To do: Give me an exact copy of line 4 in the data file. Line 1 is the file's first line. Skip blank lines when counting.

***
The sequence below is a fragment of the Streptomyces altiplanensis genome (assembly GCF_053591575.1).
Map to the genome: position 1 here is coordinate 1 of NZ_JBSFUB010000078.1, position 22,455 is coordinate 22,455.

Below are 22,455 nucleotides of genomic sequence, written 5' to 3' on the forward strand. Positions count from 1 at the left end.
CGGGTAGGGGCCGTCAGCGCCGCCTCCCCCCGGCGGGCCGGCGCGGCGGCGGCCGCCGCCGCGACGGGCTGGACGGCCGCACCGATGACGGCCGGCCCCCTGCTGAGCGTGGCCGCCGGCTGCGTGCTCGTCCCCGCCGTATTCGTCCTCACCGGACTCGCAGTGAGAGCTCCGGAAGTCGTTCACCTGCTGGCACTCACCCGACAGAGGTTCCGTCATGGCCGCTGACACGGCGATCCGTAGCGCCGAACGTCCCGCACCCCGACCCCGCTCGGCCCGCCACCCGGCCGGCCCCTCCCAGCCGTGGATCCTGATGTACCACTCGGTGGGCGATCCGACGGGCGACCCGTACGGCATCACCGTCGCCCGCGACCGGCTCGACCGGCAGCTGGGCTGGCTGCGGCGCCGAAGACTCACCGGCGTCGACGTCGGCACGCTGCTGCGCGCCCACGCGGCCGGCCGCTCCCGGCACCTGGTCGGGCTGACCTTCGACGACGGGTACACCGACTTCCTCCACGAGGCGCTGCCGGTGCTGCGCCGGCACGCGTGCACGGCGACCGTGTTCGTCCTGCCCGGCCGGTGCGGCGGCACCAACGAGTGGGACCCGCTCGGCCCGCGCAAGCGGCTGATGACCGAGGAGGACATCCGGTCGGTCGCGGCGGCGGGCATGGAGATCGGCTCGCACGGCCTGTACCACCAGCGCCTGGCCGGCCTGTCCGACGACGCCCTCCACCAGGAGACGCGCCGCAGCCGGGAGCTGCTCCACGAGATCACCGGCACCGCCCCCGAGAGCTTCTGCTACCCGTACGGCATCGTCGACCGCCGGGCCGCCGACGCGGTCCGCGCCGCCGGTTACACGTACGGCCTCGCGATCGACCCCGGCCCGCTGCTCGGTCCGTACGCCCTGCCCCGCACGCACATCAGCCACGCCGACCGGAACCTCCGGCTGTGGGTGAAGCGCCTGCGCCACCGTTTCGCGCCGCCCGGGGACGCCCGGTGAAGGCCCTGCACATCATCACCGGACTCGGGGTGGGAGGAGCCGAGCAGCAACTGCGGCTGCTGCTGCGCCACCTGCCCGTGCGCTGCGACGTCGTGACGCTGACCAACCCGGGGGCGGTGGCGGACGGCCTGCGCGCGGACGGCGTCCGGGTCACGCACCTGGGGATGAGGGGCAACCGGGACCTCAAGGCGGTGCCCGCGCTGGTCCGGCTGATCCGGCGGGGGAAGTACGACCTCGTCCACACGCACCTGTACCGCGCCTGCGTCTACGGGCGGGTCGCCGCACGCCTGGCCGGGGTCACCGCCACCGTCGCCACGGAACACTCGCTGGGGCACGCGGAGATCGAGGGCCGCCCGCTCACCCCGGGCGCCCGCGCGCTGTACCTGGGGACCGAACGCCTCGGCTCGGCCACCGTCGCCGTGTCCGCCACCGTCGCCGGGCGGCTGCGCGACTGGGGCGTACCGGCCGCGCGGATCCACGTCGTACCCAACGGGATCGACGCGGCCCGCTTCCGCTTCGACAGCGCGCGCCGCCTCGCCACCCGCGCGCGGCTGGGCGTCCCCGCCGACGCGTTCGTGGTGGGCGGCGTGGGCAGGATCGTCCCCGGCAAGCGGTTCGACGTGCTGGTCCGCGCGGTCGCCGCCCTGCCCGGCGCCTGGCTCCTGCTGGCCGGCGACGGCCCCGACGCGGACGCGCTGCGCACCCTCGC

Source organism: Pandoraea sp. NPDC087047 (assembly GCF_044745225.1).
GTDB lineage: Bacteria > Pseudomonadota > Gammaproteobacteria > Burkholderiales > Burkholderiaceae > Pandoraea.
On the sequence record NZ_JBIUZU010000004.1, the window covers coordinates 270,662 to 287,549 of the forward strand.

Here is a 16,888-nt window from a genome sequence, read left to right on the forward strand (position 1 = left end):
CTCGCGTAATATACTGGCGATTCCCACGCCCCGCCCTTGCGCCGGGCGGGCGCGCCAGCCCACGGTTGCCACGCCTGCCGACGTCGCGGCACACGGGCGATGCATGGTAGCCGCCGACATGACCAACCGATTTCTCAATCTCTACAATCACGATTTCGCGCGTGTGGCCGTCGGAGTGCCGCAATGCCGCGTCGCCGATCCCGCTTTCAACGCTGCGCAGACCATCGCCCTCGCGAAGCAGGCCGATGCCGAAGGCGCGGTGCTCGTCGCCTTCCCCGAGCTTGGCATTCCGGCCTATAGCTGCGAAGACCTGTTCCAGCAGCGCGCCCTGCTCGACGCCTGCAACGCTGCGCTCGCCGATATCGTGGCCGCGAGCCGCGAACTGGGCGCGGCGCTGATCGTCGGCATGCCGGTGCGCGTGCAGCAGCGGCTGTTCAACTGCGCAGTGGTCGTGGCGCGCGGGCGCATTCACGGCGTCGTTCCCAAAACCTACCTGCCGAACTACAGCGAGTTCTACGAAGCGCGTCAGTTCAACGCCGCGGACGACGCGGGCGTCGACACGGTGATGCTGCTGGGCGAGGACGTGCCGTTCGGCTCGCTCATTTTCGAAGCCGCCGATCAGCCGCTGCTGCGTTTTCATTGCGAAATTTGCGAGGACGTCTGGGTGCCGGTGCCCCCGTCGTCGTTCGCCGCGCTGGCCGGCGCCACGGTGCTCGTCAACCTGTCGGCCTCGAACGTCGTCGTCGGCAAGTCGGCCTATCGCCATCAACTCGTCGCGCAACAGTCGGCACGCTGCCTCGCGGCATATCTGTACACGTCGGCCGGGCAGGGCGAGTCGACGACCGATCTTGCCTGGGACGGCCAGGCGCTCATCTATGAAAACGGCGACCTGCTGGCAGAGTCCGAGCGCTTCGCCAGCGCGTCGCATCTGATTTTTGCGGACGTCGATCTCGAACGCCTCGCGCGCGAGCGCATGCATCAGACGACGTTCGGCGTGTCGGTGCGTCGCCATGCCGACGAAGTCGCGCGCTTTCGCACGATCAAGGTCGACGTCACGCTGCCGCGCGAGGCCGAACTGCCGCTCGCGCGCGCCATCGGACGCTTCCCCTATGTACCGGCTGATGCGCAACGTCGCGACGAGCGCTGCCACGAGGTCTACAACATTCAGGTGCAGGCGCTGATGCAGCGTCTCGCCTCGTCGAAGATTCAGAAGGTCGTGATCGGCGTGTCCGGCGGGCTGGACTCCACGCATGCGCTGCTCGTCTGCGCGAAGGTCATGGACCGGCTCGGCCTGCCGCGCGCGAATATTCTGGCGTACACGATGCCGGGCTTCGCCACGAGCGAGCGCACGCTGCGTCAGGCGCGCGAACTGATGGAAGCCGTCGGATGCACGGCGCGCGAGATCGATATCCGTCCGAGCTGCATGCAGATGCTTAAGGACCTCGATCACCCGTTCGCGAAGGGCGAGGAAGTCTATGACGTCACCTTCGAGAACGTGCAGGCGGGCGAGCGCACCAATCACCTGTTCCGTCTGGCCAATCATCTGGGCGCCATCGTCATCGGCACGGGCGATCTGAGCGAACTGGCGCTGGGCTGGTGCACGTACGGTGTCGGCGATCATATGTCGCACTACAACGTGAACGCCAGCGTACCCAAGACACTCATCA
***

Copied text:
CGGGTAGGGGCCGTCAGCGCCGCCTCCCCCCGGCGGGCCGGCGCGGCGGCGGCCGCCGCCGCGACGGGCTGGACGGCCGCACCGATGACGGCCGGCCCCCTGCTGAGCGTGGCCGCCGGCTGCGTGCTCGTCCCCGCCGTATTCGTCCTCACCGGACTCGCAGTGAGAGCTCCGGAAGTCGTTCACCTGCTGGCACTCACCCGACAGAGGTTCCGTCATGGCCGCTGACACGGCGATCCGTAGCGCCGAACGTCCCGCACCCCGACCCCGCTCGGCCCGCCACCCGGCCGGCCCCTCCCAGCCGTGGATCCTGATGTACCACTCGGTGGGCGATCCGACGGGCGACCCGTACGGCATCACCGTCGCCCGCGACCGGCTCGACCGGCAGCTGGGCTGGCTGCGGCGCCGAAGACTCACCGGCGTCGACGTCGGCACGCTGCTGCGCGCCCACGCGGCCGGCCGCTCCCGGCACCTGGTCGGGCTGACCTTCGACGACGGGTACACCGACTTCCTCCACGAGGCGCTGCCGGTGCTGCGCCGGCACGCGTGCACGGCGACCGTGTTCGTCCTGCCCGGCCGGTGCGGCGGCACCAACGAGTGGGACCCGCTCGGCCCGCGCAAGCGGCTGATGACCGAGGAGGACATCCGGTCGGTCGCGGCGGCGGGCATGGAGATCGGCTCGCACGGCCTGTACCACCAGCGCCTGGCCGGCCTGTCCGACGACGCCCTCCACCAGGAGACGCGCCGCAGCCGGGAGCTGCTCCACGAGATCACCGGCACCGCCCCCGAGAGCTTCTGCTACCCGTACGGCATCGTCGACCGCCGGGCCGCCGACGCGGTCCGCGCCGCCGGTTACACGTACGGCCTCGCGATCGACCCCGGCCCGCTGCTCGGTCCGTACGCCCTGCCCCGCACGCACATCAGCCACGCCGACCGGAACCTCCGGCTGTGGGTGAAGCGCCTGCGCCACCGTTTCGCGCCGCCCGGGGACGCCCGGTGAAGGCCCTGCACATCATCACCGGACTCGGGGTGGGAGGAGCCGAGCAGCAACTGCGGCTGCTGCTGCGCCACCTGCCCGTGCGCTGCGACGTCGTGACGCTGACCAACCCGGGGGCGGTGGCGGACGGCCTGCGCGCGGACGGCGTCCGGGTCACGCACCTGGGGATGAGGGGCAACCGGGACCTCAAGGCGGTGCCCGCGCTGGTCCGGCTGATCCGGCGGGGGAAGTACGACCTCGTCCACACGCACCTGTACCGCGCCTGCGTCTACGGGCGGGTCGCCGCACGCCTGGCCGGGGTCACCGCCACCGTCGCCACGGAACACTCGCTGGGGCACGCGGAGATCGAGGGCCGCCCGCTCACCCCGGGCGCCCGCGCGCTGTACCTGGGGACCGAACGCCTCGGCTCGGCCACCGTCGCCGTGTCCGCCACCGTCGCCGGGCGGCTGCGCGACTGGGGCGTACCGGCCGCGCGGATCCACGTCGTACCCAACGGGATCGACGCGGCCCGCTTCCGCTTCGACAGCGCGCGCCGCCTCGCCACCCGCGCGCGGCTGGGCGTCCCCGCCGACGCGTTCGTGGTGGGCGGCGTGGGCAGGATCGTCCCCGGCAAGCGGTTCGACGTGCTGGTCCGCGCGGTCGCCGCCCTGCCCGGCGCCTGGCTCCTGCTGGCCGGCGACGGCCCCGACGCGGACGCGCTGCGCACCCTCGC